The ancient Romans seemed to understand the importance of non-ambiguity of legal text well. Although they had early forms of paper, knew how to write on animal skin and knew how to make clay tablets, they chose to "engross" their foundational legal text : the Twelve tables by engraving them on ivory. Something that would withstand fire better than paper. Is harder to tamper with than a clay tablet, smudge resistant...

Removing ambiguities as to the for-reference original text of law is vital for another reason. Law, although it is not expressed mathematically or interpreted via formal logic, is very much based on mathematical concepts: induction, deduction, the law of the excluded middle, contravalence etc. In particular, it shares with mathematics the concept of axioms : foundational, self evident truths from which further truths can be derived and against which assertions of truth can be tested.

Historical documents show that both Jefferson and Adams were familiar with Euclid's Axioms, as was Abraham Lincoln. The Euclidian overtones in phrases like "We hold these truths to be self-evident" (Declaration of Independence) and "...dedicated to the proposition that all men are created equal." (Gettysburg address) are striking indeed.

It is very easy to arrive at bad results in mathematics if your starting assumptions – the axioms – are wrong. So too in Law. Law builds on itself just as mathematics builds on itself. It is accretive. Thanks to legal principles like stare decisis interpretation of the law is itself accretive because caselaw builds on caselaw...any ambiguities that creep into the vast self-supported edifice of law is bad for the rule of law. (I hold that to be self-evident:-)

Looking back at the history of law and the history of democracy, I think we have reached an inflection point. Something *big* is about to happen I suspect. I am not sure what shape it will take but here are the drivers as I see them:
  • The volume of law – including all the material used in adjudicating on and practicing law - is growing exponentially.
  • In practice, because of the sheer volume (and some other reasons) the copies of law used in the practice of law and cited in court are often "owned" by commercial third parties who amass all the material into private repositories.
  • Even if the text of legal materials is not owned/claimed by a commercial entity, the citation mechanisms can be. E.g. page numbers of case law publications or consolidations/re-statements of specific areas of law.

Now into this world, over the last two decades or so, comes the Internet and the Web in particular. It has so much to offer the world of law (and the world of democracy) that tensions between the "old world" and the new are mounting fast.

A quiet revolution is taking shape. Citizens are now armed with their knowledge of instantaneous publishing via Blogging or Google docs or Facebook. They are armed with knowledge of instantaneous search via Google or Bing. They are armed with knowledge of instantaneous revision with revision history via Wikipedia. They are armed with knowledge of hyperlinks for instantaneous follow-up of citations. They expect video to be instantly available on Youtube or blip.tv...When these citizens look at how laws/regulations are made today and how formal meetings are conducted today and how content that should be free (i.e. the laws/regulations of the land) is either hidden behind paywalls or only available in hard copy or buried deep inside large PDFs or 2 weeks out of date...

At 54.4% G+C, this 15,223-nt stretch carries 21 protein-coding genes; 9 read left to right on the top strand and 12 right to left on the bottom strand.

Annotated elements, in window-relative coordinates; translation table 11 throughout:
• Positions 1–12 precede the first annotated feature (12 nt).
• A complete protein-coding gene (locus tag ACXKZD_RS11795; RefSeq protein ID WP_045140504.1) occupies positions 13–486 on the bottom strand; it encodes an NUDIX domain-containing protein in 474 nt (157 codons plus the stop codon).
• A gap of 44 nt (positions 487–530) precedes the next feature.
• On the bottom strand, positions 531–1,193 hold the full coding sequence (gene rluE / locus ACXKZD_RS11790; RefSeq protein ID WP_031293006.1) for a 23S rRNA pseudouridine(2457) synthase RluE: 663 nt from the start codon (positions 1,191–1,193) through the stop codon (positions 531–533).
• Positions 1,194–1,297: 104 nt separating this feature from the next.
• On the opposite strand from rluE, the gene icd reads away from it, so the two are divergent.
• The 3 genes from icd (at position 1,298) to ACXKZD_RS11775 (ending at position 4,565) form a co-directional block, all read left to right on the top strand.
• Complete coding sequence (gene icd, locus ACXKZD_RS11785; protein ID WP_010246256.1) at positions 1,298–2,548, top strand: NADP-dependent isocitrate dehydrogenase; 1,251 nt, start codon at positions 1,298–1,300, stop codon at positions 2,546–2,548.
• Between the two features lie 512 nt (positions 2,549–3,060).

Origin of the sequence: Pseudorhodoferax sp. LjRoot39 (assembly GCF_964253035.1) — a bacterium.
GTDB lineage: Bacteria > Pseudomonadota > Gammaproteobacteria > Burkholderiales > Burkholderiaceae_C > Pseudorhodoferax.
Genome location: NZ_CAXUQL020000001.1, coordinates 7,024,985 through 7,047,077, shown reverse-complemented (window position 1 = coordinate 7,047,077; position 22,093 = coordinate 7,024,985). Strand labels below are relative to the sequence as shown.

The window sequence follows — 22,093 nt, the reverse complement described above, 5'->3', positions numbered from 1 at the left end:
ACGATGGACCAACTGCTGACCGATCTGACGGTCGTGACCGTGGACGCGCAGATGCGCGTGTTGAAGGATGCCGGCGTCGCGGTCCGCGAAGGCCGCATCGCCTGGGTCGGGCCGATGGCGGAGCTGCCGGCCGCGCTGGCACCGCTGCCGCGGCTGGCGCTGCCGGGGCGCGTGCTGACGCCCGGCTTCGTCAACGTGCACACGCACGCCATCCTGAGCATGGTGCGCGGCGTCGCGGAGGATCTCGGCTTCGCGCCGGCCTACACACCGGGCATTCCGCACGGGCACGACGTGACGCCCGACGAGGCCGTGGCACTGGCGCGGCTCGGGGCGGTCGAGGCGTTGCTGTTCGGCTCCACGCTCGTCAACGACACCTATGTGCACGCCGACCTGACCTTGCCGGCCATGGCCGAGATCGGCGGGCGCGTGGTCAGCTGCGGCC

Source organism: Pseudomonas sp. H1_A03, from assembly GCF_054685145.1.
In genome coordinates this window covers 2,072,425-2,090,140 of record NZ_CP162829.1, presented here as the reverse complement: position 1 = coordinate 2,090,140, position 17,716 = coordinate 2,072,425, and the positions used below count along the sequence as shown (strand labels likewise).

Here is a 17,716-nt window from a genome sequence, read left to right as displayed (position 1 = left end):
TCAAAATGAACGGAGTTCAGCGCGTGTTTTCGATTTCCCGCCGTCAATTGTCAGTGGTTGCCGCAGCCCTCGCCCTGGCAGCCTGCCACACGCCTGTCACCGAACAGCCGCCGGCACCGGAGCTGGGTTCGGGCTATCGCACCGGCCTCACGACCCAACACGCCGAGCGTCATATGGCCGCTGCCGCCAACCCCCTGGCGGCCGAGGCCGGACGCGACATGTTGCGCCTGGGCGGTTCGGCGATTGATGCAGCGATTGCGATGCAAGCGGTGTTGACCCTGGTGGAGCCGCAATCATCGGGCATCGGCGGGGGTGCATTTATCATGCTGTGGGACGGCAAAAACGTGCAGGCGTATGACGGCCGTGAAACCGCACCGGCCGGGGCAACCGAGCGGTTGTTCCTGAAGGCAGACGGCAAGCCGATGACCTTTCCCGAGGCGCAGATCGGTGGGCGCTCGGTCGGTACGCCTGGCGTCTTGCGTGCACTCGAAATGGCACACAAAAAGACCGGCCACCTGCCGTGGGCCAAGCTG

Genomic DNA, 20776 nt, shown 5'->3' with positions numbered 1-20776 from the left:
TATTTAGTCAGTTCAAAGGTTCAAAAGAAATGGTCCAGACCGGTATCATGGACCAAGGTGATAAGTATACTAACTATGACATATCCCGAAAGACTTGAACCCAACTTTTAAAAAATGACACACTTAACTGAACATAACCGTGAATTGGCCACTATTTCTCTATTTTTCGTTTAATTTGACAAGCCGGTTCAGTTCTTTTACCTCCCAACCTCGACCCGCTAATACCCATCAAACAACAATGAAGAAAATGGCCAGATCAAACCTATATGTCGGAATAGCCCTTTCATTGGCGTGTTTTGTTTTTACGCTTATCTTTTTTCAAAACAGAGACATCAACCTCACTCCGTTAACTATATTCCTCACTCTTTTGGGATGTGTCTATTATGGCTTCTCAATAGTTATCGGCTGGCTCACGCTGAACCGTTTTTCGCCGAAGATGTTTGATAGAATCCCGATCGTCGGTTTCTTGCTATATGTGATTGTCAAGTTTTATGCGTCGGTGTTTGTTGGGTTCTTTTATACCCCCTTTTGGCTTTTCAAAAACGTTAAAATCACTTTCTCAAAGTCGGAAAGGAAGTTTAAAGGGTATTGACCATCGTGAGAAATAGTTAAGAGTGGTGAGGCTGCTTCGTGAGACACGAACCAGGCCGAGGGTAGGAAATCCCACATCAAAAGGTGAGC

Something has got to give. Especially if you tell these citizens that they must abide by all these laws/regulations. Also, because they live in a participative democracy, they can get involved in shaping those laws and are entitled to free an unfettered access to the process of making law...The gulf between the feature-set of the Web-world for this sort of activity i.e. participation & publishing versus the existing "feature-set" of the status quo for law/regulation-making is so striking.

It seems to me that the world of law is somewhat like the worlds of news or music or of TV. For many years they fought against the Internet but have now finally started to embrace it. The Internet is an amazing force. So far the number of areas of human endeavor that have resisted its advances successfully stands at 0 and counting. I believe that the world of law/regulation-making is next up for a significant, world changing transition to the Web. It certainly is not as sexy as the world of music or sports news or TV shows but in a democracy, I cannot think of any one thing that is more important. I cannot think of anything that should be more free than the law and the ability to participate in its creation.

Although I am overwhelmingly positive in my outlook on what the Web will do for law and for democracy, there are some negatives. My primary concern is in the area of reference copies of the law. That concern I hope is evident from my opening remarks in this post. The reference copy of law is no longer etched onto ivory or engrossed onto animal skin. The sheer volume of law make that impossible anyway. In recent decades acid free paper and non-fugitive inks and master-copies kept in safes in the offices of Secretaries' of State, have substituted.